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Practical Plane Geometry


    THIS is a carefully got-up and good work on the subject of which it treats. After the usual preliminary matter on definitions and the use of instruments are given 333 problems. This may appear to be too large a number for school teaching, but the work is principally intended for students in Art schools. For school purposes, and we have more than once recently pointed out that the subject is taught as affording a good initiation to the study of pure geometry, we should recommend the master to make a selection such as he thinks adapted to the attainments of his pupils or fitted to the end he has in view in taking up the study. Plates LII. to LXIII. are devoted to Applied Geometry (such as curves of mouldings, Gothic tracery, construction of scales, &c,). An Appendix (Plates LXIV. to LXXI.) treats of the Elements of Orthographic Projection. This last portion we are told is given expressly to meet the requirements of the more extended range of the Second Grade Examination of the present day. We have verified most of the constructions, which are clearly given, and in the main admit of demonstration on pure geometric principles. Some relating to the construction of polygons, three on the contact of circles, and some few relating to the areas of circles, are founded on approximative methods. The arrangement of the text and of the plates appears to us to be a good one. The book must be used in a position at right angles to the usual one, and then the text is on the left-hand page, and so above the plates, which are immediately under the pupil's eyes. The printing and the plates (the only figure that does not please us is the oval on Plate II.) leave nothing to be desired.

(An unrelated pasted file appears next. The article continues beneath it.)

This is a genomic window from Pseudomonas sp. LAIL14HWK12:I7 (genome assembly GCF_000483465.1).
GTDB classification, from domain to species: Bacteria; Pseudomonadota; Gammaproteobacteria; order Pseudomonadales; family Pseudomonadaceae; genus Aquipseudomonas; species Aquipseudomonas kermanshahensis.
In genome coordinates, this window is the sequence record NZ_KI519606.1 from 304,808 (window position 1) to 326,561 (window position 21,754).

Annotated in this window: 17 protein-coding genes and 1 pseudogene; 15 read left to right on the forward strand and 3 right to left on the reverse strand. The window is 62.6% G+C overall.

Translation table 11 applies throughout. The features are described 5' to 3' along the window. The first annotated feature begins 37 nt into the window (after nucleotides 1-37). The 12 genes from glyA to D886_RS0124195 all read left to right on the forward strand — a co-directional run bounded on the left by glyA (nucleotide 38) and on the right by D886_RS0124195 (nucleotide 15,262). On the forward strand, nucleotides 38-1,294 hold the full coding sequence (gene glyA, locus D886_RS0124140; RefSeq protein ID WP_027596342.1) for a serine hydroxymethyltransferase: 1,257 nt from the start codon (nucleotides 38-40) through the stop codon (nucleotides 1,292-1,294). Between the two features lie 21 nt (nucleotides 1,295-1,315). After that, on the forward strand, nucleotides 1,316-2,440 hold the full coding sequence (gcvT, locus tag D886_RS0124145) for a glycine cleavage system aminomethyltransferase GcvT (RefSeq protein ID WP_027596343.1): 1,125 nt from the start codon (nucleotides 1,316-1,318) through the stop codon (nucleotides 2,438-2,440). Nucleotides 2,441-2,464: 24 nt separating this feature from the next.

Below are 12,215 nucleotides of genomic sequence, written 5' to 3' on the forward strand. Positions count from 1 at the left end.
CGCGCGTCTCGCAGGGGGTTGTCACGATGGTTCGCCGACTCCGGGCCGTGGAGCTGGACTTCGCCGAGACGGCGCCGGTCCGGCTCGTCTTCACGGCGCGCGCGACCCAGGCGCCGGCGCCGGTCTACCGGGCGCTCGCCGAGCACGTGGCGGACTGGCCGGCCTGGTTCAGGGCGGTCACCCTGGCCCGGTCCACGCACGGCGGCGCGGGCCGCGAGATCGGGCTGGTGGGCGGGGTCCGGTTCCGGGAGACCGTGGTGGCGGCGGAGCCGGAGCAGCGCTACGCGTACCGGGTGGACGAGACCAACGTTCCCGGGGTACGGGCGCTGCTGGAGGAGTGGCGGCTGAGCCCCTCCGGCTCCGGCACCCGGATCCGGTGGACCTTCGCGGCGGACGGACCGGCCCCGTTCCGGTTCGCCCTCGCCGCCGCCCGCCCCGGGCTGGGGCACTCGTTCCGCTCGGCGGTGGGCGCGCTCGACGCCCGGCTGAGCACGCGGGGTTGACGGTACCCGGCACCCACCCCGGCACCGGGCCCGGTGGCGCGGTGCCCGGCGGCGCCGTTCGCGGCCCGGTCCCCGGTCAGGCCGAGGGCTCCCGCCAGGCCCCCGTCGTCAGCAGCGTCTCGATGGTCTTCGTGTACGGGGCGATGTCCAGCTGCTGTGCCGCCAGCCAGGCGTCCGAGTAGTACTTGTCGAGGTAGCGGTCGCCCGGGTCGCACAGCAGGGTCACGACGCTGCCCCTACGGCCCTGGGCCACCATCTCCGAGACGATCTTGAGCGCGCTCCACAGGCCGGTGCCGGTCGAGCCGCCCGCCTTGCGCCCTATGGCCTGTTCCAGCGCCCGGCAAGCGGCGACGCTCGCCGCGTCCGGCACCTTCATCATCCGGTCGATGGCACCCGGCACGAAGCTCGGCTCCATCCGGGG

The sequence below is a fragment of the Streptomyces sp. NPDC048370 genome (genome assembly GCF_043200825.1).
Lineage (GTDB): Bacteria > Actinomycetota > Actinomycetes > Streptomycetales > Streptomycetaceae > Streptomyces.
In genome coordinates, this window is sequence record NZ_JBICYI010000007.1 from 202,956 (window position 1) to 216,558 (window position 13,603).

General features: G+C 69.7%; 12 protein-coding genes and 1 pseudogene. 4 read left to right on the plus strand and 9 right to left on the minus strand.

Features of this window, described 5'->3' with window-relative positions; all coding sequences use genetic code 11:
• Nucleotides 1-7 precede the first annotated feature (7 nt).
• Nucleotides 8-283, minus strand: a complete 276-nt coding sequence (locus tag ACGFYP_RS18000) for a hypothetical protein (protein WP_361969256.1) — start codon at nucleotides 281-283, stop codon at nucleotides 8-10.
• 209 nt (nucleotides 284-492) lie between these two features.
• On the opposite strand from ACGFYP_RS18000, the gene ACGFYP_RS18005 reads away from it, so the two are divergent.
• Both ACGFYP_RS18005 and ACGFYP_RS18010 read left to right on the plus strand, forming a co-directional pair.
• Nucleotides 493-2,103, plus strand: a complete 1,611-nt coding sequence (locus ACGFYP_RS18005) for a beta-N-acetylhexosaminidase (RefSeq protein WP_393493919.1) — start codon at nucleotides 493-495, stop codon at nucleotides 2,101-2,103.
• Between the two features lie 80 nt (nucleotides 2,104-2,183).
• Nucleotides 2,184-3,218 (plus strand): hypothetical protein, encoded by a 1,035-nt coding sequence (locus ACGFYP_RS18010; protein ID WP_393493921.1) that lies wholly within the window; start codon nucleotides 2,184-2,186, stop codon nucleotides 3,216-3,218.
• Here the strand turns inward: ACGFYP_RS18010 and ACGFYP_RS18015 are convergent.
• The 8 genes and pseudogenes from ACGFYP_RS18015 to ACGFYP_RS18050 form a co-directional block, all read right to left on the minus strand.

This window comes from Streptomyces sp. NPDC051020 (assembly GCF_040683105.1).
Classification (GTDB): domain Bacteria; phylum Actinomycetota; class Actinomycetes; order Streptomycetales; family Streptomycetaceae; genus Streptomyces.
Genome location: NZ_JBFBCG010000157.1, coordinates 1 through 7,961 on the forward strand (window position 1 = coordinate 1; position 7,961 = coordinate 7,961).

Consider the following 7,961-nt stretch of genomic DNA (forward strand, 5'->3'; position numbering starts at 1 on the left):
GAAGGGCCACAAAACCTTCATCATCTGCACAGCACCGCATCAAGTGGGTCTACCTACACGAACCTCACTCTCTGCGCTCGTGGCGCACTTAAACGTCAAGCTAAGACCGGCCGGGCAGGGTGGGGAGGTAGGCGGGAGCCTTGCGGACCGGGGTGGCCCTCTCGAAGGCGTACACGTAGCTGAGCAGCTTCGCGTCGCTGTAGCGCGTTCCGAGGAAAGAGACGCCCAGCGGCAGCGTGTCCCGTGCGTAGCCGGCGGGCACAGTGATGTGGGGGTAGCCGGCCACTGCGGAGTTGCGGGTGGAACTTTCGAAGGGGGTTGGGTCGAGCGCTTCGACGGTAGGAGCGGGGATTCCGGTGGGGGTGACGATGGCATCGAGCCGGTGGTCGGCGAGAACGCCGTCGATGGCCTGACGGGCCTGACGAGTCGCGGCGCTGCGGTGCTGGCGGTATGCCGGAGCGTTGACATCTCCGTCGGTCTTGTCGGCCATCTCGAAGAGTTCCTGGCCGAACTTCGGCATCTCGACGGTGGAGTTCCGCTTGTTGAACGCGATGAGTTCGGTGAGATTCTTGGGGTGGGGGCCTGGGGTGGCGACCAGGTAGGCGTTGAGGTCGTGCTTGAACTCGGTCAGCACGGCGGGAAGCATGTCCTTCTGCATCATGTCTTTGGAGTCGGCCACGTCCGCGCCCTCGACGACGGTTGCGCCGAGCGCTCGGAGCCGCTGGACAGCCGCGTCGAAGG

Practical Plane Geometry.

    By E. S. Burchett. (London and Glasgow: W. Collins, Sons, and Co., 1876.)

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